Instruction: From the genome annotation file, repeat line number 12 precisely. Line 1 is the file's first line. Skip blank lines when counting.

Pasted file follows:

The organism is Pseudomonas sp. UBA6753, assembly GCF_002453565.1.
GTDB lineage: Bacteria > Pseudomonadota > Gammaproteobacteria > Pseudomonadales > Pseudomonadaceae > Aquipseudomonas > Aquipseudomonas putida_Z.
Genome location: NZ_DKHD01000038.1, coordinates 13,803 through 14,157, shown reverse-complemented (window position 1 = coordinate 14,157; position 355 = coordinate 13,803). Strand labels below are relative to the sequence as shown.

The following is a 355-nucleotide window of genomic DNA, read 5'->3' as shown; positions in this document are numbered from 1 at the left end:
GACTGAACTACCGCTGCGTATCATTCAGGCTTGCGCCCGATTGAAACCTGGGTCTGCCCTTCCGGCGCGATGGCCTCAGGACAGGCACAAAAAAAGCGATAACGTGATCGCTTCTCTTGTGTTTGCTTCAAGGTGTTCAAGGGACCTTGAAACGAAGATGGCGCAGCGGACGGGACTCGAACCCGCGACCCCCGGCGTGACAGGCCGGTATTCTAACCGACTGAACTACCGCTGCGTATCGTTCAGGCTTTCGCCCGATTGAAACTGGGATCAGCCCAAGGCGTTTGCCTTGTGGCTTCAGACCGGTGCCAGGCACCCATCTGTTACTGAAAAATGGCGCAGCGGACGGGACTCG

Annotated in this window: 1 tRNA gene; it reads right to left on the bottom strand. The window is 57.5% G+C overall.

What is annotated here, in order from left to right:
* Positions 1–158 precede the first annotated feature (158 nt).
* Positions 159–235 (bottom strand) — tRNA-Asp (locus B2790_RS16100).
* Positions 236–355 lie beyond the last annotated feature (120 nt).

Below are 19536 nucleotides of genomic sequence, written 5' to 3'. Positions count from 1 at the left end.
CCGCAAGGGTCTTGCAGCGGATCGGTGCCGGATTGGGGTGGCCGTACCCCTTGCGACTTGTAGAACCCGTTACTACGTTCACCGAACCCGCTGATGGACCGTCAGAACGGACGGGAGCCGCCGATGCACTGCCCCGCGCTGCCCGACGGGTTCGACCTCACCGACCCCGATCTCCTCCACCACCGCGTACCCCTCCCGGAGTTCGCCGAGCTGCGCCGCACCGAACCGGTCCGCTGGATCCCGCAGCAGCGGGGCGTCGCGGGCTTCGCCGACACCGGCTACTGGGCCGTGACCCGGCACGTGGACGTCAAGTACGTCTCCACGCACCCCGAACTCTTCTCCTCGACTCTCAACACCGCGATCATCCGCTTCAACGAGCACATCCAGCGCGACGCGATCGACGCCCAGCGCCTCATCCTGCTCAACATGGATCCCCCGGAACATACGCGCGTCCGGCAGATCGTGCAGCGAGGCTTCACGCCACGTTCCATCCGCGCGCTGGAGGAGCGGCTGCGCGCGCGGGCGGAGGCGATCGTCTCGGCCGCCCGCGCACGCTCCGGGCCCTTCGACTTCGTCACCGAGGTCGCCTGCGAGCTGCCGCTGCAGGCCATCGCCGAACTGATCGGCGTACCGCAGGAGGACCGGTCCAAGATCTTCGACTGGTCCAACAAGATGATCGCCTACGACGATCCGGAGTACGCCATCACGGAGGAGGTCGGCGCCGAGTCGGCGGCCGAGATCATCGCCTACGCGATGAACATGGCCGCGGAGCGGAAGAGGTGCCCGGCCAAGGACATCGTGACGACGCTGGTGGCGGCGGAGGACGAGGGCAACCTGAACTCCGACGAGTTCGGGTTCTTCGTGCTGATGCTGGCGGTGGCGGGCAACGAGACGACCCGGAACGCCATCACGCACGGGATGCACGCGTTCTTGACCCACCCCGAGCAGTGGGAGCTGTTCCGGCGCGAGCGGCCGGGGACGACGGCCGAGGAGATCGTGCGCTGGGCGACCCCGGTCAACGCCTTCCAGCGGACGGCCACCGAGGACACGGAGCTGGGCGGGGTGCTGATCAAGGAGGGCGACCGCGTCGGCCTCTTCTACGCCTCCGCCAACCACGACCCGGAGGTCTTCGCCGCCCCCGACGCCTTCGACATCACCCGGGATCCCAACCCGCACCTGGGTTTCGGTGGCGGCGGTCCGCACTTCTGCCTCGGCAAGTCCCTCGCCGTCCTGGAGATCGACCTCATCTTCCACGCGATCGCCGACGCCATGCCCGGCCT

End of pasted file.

CCGCAAGGGTCTTGCAGCGGATCGGTGCCGGATTGGGGTGGCCGTACCCCTTGCGACTTGTAGAACCCGTTACTACGTTCACCGAACCCGCTGATGGACCGTCAGAACGGACGGGAGCCGCCGATGCACTGCCCCGCGCTGCCCGACGGGTTCGACCTCACCGACCCCGATCTCCTCCACCACCGCGTACCCCTCCCGGAGTTCGCCGAGCTGCGCCGCACCGAACCGGTCCGCTGGATCCCGCAGCAGCGGGGCGTCGCGGGCTTCGCCGACACCGGCTACTGGGCCGTGACCCGGCACGTGGACGTCAAGTACGTCTCCACGCACCCCGAACTCTTCTCCTCGACTCTCAACACCGCGATCATCCGCTTCAACGAGCACATCCAGCGCGACGCGATCGACGCCCAGCGCCTCATCCTGCTCAACATGGATCCCCCGGAACATACGCGCGTCCGGCAGATCGTGCAGCGAGGCTTCACGCCACGTTCCATCCGCGCGCTGGAGGAGCGGCTGCGCGCGCGGGCGGAGGCGATCGTCTCGGCCGCCCGCGCACGCTCCGGGCCCTTCGACTTCGTCACCGAGGTCGCCTGCGAGCTGCCGCTGCAGGCCATCGCCGAACTGATCGGCGTACCGCAGGAGGACCGGTCCAAGATCTTCGACTGGTCCAACAAGATGATCGCCTACGACGATCCGGAGTACGCCATCACGGAGGAGGTCGGCGCCGAGTCGGCGGCCGAGATCATCGCCTACGCGATGAACATGGCCGCGGAGCGGAAGAGGTGCCCGGCCAAGGACATCGTGACGACGCTGGTGGCGGCGGAGGACGAGGGCAACCTGAACTCCGACGAGTTCGGGTTCTTCGTGCTGATGCTGGCGGTGGCGGGCAACGAGACGACCCGGAACGCCATCACGCACGGGATGCACGCGTTCTTGACCCACCCCGAGCAGTGGGAGCTGTTCCGGCGCGAGCGGCCGGGGACGACGGCCGAGGAGATCGTGCGCTGGGCGACCCCGGTCAACGCCTTCCAGCGGACGGCCACCGAGGACACGGAGCTGGGCGGGGTGCTGATCAAGGAGGGCGACCGCGTCGGCCTCTTCTACGCCTCCGCCAACCACGACCCGGAGGTCTTCGCCGCCCCCGACGCCTTCGACATCACCCGGGATCCCAACCCGCACCTGGGTTTCGGTGGCGGCGGTCCGCACTTCTGCCTCGGCAAGTCCCTCGCCGTCCTGGAGATCGACCTCATCTTCCACGCGATCGCCGACGCCATGCCCGGCCT